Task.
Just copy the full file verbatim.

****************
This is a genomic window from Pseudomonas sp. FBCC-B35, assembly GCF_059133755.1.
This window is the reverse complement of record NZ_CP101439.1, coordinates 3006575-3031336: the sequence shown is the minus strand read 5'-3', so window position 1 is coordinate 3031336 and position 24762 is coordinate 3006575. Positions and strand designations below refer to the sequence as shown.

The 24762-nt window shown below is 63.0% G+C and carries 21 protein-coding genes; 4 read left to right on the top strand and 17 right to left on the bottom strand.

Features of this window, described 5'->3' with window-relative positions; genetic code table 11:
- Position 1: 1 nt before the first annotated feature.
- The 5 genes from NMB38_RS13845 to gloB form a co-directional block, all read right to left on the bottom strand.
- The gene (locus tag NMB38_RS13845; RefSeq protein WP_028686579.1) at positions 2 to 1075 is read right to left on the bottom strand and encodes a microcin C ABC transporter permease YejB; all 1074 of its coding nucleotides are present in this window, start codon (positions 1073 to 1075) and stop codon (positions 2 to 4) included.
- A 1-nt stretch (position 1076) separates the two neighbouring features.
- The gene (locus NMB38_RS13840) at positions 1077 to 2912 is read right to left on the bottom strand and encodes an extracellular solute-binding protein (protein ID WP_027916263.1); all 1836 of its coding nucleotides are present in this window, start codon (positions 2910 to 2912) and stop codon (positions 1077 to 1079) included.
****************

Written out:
This is a genomic window from Pseudomonas sp. FBCC-B35, assembly GCF_059133755.1.
This window is the reverse complement of record NZ_CP101439.1, coordinates 3006575-3031336: the sequence shown is the minus strand read 5'-3', so window position 1 is coordinate 3031336 and position 24762 is coordinate 3006575. Positions and strand designations below refer to the sequence as shown.

The 24762-nt window shown below is 63.0% G+C and carries 21 protein-coding genes; 4 read left to right on the top strand and 17 right to left on the bottom strand.

Features of this window, described 5'->3' with window-relative positions; genetic code table 11:
- Position 1: 1 nt before the first annotated feature.
- The 5 genes from NMB38_RS13845 to gloB form a co-directional block, all read right to left on the bottom strand.
- The gene (locus tag NMB38_RS13845; RefSeq protein WP_028686579.1) at positions 2 to 1075 is read right to left on the bottom strand and encodes a microcin C ABC transporter permease YejB; all 1074 of its coding nucleotides are present in this window, start codon (positions 1073 to 1075) and stop codon (positions 2 to 4) included.
- A 1-nt stretch (position 1076) separates the two neighbouring features.
- The gene (locus NMB38_RS13840) at positions 1077 to 2912 is read right to left on the bottom strand and encodes an extracellular solute-binding protein (protein ID WP_027916263.1); all 1836 of its coding nucleotides are present in this window, start codon (positions 2910 to 2912) and stop codon (positions 1077 to 1079) included.